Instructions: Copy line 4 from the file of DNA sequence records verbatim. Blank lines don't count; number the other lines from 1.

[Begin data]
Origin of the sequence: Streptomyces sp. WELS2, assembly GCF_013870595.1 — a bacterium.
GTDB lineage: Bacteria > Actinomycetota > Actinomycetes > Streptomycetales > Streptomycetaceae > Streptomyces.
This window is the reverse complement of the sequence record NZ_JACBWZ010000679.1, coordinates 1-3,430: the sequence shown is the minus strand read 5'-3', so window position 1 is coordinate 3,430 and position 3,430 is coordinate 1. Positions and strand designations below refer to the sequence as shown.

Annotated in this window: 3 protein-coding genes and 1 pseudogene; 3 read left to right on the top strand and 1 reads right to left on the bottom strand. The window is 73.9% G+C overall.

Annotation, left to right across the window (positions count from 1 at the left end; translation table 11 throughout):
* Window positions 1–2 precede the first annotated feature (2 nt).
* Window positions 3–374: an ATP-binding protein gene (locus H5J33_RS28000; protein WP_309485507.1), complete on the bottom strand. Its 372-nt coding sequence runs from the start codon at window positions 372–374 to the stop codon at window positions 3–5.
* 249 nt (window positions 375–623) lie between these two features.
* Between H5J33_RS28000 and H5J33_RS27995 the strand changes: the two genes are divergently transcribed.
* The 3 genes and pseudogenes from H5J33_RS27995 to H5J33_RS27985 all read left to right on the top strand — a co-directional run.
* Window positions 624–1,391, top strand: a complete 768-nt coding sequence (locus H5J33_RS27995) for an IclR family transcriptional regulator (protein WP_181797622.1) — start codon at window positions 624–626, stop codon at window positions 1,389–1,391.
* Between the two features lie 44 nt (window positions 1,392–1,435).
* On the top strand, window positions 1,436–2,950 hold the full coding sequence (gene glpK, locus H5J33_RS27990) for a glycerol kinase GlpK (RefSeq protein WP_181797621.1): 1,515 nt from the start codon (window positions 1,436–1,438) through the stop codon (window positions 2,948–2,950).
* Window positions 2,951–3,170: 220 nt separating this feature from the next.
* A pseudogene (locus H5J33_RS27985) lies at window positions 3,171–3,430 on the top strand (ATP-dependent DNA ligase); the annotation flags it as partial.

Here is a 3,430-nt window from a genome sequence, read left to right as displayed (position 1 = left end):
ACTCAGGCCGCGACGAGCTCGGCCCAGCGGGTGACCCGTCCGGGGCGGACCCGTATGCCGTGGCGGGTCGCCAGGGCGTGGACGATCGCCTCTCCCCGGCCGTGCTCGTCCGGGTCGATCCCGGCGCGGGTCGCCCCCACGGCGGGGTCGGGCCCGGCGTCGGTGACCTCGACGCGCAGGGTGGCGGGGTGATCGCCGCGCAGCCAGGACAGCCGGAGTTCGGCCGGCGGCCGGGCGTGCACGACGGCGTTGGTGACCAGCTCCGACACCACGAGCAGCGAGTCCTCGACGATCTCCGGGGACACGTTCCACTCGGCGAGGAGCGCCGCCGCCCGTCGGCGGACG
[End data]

Annotated in this window: 3 protein-coding genes and 1 pseudogene; 3 read left to right on the top strand and 1 reads right to left on the bottom strand. The window is 73.9% G+C overall.